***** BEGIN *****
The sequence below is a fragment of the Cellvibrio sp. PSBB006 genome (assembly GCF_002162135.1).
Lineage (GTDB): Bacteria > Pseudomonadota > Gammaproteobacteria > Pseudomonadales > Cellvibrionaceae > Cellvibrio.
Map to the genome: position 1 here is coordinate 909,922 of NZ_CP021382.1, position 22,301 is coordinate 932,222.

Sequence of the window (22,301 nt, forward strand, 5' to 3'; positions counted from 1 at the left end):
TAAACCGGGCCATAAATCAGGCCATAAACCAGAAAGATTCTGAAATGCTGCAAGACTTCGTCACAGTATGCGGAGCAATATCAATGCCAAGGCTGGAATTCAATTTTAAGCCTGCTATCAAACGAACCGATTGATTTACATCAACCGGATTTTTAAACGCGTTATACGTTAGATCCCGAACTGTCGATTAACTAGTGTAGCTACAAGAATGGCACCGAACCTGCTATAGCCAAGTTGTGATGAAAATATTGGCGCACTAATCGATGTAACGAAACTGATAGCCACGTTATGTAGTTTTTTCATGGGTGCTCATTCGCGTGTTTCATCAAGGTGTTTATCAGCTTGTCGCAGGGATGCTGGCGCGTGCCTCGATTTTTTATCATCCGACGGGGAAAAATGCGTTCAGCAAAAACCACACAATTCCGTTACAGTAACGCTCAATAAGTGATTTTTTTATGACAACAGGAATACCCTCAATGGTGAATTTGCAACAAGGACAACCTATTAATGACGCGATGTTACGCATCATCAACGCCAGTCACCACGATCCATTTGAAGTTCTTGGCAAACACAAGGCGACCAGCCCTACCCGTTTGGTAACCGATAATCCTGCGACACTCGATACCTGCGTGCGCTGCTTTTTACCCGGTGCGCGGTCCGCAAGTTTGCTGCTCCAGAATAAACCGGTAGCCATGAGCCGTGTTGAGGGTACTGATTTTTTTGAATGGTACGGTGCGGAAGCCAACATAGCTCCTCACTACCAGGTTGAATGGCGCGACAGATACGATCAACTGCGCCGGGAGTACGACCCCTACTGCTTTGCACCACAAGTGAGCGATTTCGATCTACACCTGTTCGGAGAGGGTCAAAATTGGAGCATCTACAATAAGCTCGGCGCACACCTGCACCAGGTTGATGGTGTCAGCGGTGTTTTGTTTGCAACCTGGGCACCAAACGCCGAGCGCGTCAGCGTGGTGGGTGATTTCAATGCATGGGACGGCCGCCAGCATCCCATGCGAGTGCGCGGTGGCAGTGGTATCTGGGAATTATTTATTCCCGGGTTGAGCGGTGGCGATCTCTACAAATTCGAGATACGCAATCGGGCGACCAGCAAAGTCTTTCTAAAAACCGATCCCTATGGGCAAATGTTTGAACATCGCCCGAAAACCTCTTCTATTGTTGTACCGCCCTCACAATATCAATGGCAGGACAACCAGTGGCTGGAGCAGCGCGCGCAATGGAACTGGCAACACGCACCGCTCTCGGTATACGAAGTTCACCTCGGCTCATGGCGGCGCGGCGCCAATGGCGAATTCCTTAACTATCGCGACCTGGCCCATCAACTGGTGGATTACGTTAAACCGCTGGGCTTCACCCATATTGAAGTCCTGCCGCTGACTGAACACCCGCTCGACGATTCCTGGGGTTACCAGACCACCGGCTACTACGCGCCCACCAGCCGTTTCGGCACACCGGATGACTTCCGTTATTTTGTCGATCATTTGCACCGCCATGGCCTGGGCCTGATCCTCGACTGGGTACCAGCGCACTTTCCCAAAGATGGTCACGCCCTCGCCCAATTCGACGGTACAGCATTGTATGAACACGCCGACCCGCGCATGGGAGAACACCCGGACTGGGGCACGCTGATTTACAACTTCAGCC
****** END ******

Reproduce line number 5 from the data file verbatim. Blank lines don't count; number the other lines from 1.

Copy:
TAAACCGGGCCATAAATCAGGCCATAAACCAGAAAGATTCTGAAATGCTGCAAGACTTCGTCACAGTATGCGGAGCAATATCAATGCCAAGGCTGGAATTCAATTTTAAGCCTGCTATCAAACGAACCGATTGATTTACATCAACCGGATTTTTAAACGCGTTATACGTTAGATCCCGAACTGTCGATTAACTAGTGTAGCTACAAGAATGGCACCGAACCTGCTATAGCCAAGTTGTGATGAAAATATTGGCGCACTAATCGATGTAACGAAACTGATAGCCACGTTATGTAGTTTTTTCATGGGTGCTCATTCGCGTGTTTCATCAAGGTGTTTATCAGCTTGTCGCAGGGATGCTGGCGCGTGCCTCGATTTTTTATCATCCGACGGGGAAAAATGCGTTCAGCAAAAACCACACAATTCCGTTACAGTAACGCTCAATAAGTGATTTTTTTATGACAACAGGAATACCCTCAATGGTGAATTTGCAACAAGGACAACCTATTAATGACGCGATGTTACGCATCATCAACGCCAGTCACCACGATCCATTTGAAGTTCTTGGCAAACACAAGGCGACCAGCCCTACCCGTTTGGTAACCGATAATCCTGCGACACTCGATACCTGCGTGCGCTGCTTTTTACCCGGTGCGCGGTCCGCAAGTTTGCTGCTCCAGAATAAACCGGTAGCCATGAGCCGTGTTGAGGGTACTGATTTTTTTGAATGGTACGGTGCGGAAGCCAACATAGCTCCTCACTACCAGGTTGAATGGCGCGACAGATACGATCAACTGCGCCGGGAGTACGACCCCTACTGCTTTGCACCACAAGTGAGCGATTTCGATCTACACCTGTTCGGAGAGGGTCAAAATTGGAGCATCTACAATAAGCTCGGCGCACACCTGCACCAGGTTGATGGTGTCAGCGGTGTTTTGTTTGCAACCTGGGCACCAAACGCCGAGCGCGTCAGCGTGGTGGGTGATTTCAATGCATGGGACGGCCGCCAGCATCCCATGCGAGTGCGCGGTGGCAGTGGTATCTGGGAATTATTTATTCCCGGGTTGAGCGGTGGCGATCTCTACAAATTCGAGATACGCAATCGGGCGACCAGCAAAGTCTTTCTAAAAACCGATCCCTATGGGCAAATGTTTGAACATCGCCCGAAAACCTCTTCTATTGTTGTACCGCCCTCACAATATCAATGGCAGGACAACCAGTGGCTGGAGCAGCGCGCGCAATGGAACTGGCAACACGCACCGCTCTCGGTATACGAAGTTCACCTCGGCTCATGGCGGCGCGGCGCCAATGGCGAATTCCTTAACTATCGCGACCTGGCCCATCAACTGGTGGATTACGTTAAACCGCTGGGCTTCACCCATATTGAAGTCCTGCCGCTGACTGAACACCCGCTCGACGATTCCTGGGGTTACCAGACCACCGGCTACTACGCGCCCACCAGCCGTTTCGGCACACCGGATGACTTCCGTTATTTTGTCGATCATTTGCACCGCCATGGCCTGGGCCTGATCCTCGACTGGGTACCAGCGCACTTTCCCAAAGATGGTCACGCCCTCGCCCAATTCGACGGTACAGCATTGTATGAACACGCCGACCCGCGCATGGGAGAACACCCGGACTGGGGCACGCTGATTTACAACTTCAGCC